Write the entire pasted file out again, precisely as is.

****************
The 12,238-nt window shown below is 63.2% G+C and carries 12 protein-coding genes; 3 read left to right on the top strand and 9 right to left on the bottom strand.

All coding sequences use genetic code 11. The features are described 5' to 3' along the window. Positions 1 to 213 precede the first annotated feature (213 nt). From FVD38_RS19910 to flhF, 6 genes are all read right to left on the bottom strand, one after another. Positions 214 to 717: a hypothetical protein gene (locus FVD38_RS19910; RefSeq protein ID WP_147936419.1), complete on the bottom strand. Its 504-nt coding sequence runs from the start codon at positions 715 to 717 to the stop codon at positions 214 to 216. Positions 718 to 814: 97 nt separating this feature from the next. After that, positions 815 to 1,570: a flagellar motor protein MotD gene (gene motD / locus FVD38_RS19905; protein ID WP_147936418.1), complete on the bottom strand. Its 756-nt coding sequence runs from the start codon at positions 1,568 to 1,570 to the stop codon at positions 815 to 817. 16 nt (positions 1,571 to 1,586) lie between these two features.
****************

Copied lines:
The 12,238-nt window shown below is 63.2% G+C and carries 12 protein-coding genes; 3 read left to right on the top strand and 9 right to left on the bottom strand.

All coding sequences use genetic code 11. The features are described 5' to 3' along the window. Positions 1 to 213 precede the first annotated feature (213 nt). From FVD38_RS19910 to flhF, 6 genes are all read right to left on the bottom strand, one after another. Positions 214 to 717: a hypothetical protein gene (locus FVD38_RS19910; RefSeq protein ID WP_147936419.1), complete on the bottom strand. Its 504-nt coding sequence runs from the start codon at positions 715 to 717 to the stop codon at positions 214 to 216. Positions 718 to 814: 97 nt separating this feature from the next. After that, positions 815 to 1,570: a flagellar motor protein MotD gene (gene motD / locus FVD38_RS19905; protein ID WP_147936418.1), complete on the bottom strand. Its 756-nt coding sequence runs from the start codon at positions 1,568 to 1,570 to the stop codon at positions 815 to 817. 16 nt (positions 1,571 to 1,586) lie between these two features.